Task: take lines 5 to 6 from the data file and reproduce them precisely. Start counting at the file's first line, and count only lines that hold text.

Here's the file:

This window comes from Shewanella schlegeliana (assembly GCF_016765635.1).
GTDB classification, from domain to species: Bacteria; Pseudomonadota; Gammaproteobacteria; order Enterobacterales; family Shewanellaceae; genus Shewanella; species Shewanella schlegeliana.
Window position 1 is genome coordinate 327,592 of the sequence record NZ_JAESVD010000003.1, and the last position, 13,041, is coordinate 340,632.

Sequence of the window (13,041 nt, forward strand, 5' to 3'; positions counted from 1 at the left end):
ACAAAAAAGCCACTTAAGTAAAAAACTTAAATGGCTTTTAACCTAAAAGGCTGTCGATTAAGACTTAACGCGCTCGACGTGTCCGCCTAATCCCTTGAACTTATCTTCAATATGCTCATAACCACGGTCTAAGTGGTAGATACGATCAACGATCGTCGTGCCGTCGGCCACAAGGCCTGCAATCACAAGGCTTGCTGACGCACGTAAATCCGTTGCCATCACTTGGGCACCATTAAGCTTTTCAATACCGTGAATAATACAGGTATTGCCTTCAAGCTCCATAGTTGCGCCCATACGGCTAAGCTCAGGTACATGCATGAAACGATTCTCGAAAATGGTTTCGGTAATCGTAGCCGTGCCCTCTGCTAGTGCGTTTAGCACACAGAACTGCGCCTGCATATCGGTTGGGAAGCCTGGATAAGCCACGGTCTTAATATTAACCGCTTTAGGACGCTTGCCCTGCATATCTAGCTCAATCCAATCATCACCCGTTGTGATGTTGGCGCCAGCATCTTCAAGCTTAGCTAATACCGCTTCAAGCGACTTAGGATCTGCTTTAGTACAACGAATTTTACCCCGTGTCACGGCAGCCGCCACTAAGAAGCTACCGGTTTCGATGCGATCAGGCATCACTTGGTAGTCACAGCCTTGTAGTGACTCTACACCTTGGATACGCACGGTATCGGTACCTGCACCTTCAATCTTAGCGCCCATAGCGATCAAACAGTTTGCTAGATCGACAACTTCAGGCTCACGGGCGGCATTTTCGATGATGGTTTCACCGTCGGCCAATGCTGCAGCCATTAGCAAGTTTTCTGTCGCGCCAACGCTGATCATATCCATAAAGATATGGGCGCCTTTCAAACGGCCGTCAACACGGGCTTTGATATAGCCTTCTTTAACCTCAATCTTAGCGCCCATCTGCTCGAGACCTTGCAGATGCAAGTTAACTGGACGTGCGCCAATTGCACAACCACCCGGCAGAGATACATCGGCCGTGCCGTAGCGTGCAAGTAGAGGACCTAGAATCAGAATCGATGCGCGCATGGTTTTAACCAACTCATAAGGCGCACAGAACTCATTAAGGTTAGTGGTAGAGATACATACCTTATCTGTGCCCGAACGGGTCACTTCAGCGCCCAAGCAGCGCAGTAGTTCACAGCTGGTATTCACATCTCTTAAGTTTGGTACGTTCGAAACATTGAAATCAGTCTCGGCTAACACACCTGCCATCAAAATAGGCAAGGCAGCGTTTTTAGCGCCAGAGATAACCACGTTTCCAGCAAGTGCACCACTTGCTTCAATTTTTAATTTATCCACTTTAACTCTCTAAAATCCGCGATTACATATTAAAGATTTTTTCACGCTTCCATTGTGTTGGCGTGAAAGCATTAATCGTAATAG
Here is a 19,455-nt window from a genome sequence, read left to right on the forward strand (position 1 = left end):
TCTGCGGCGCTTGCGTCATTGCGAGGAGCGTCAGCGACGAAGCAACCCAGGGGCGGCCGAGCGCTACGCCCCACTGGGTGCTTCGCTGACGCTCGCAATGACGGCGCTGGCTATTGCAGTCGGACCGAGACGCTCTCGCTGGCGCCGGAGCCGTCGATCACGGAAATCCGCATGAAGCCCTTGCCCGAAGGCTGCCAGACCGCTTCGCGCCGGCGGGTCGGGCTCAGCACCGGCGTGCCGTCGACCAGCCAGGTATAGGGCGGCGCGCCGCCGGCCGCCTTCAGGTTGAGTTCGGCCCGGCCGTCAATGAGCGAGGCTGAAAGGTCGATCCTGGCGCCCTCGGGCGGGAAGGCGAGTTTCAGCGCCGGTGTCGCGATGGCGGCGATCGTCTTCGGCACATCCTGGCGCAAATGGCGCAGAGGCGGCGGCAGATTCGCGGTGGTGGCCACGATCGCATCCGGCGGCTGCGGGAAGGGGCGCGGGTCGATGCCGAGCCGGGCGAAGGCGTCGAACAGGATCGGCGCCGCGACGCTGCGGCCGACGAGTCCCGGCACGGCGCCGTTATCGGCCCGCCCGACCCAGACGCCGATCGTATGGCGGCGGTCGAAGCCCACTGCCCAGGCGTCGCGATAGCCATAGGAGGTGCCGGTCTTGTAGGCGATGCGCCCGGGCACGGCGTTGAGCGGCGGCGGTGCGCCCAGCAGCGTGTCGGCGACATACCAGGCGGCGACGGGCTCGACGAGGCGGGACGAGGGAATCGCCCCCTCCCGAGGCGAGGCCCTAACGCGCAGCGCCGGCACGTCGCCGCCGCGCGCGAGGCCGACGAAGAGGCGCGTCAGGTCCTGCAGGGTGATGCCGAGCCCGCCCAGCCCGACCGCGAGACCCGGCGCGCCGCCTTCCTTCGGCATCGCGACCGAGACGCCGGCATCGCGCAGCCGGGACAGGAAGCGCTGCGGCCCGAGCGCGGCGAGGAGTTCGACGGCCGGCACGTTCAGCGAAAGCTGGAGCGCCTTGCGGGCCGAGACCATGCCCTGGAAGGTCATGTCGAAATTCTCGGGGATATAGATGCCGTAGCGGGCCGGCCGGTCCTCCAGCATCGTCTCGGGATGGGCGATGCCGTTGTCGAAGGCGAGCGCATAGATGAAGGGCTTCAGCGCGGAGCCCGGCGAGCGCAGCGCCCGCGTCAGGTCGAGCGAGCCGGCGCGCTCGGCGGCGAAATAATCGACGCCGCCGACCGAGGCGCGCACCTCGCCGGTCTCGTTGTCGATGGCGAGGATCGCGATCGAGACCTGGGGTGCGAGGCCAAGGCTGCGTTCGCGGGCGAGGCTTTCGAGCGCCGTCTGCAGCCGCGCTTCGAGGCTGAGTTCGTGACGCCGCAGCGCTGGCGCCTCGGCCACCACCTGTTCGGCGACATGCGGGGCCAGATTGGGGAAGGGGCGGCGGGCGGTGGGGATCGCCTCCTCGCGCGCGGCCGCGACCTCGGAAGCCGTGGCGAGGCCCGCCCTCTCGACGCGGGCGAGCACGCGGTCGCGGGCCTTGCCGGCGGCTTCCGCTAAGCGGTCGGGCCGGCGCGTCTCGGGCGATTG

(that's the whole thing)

ACAAAAAAGCCACTTAAGTAAAAAACTTAAATGGCTTTTAACCTAAAAGGCTGTCGATTAAGACTTAACGCGCTCGACGTGTCCGCCTAATCCCTTGAACTTATCTTCAATATGCTCATAACCACGGTCTAAGTGGTAGATACGATCAACGATCGTCGTGCCGTCGGCCACAAGGCCTGCAATCACAAGGCTTGCTGACGCACGTAAATCCGTTGCCATCACTTGGGCACCATTAAGCTTTTCAATACCGTGAATAATACAGGTATTGCCTTCAAGCTCCATAGTTGCGCCCATACGGCTAAGCTCAGGTACATGCATGAAACGATTCTCGAAAATGGTTTCGGTAATCGTAGCCGTGCCCTCTGCTAGTGCGTTTAGCACACAGAACTGCGCCTGCATATCGGTTGGGAAGCCTGGATAAGCCACGGTCTTAATATTAACCGCTTTAGGACGCTTGCCCTGCATATCTAGCTCAATCCAATCATCACCCGTTGTGATGTTGGCGCCAGCATCTTCAAGCTTAGCTAATACCGCTTCAAGCGACTTAGGATCTGCTTTAGTACAACGAATTTTACCCCGTGTCACGGCAGCCGCCACTAAGAAGCTACCGGTTTCGATGCGATCAGGCATCACTTGGTAGTCACAGCCTTGTAGTGACTCTACACCTTGGATACGCACGGTATCGGTACCTGCACCTTCAATCTTAGCGCCCATAGCGATCAAACAGTTTGCTAGATCGACAACTTCAGGCTCACGGGCGGCATTTTCGATGATGGTTTCACCGTCGGCCAATGCTGCAGCCATTAGCAAGTTTTCTGTCGCGCCAACGCTGATCATATCCATAAAGATATGGGCGCCTTTCAAACGGCCGTCAACACGGGCTTTGATATAGCCTTCTTTAACCTCAATCTTAGCGCCCATCTGCTCGAGACCTTGCAGATGCAAGTTAACTGGACGTGCGCCAATTGCACAACCACCCGGCAGAGATACATCGGCCGTGCCGTAGCGTGCAAGTAGAGGACCTAGAATCAGAATCGATGCGCGCATGGTTTTAACCAACTCATAAGGCGCACAGAACTCATTAAGGTTAGTGGTAGAGATACATACCTTATCTGTGCCCGAACGGGTCACTTCAGCGCCCAAGCAGCGCAGTAGTTCACAGCTGGTATTCACATCTCTTAAGTTTGGTACGTTCGAAACATTGAAATCAGTCTCGGCTAACACACCTGCCATCAAAATAGGCAAGGCAGCGTTTTTAGCGCCAGAGATAACCACGTTTCCAGCAAGTGCACCACTTGCTTCAATTTTTAATTTATCCACTTTAACTCTCTAAAATCCGCGATTACATATTAAAGATTTTTTCACGCTTCCATTGTGTTGGCGTGAAAGCATTAATCGTAATAG
Here is a 19,455-nt window from a genome sequence, read left to right on the forward strand (position 1 = left end):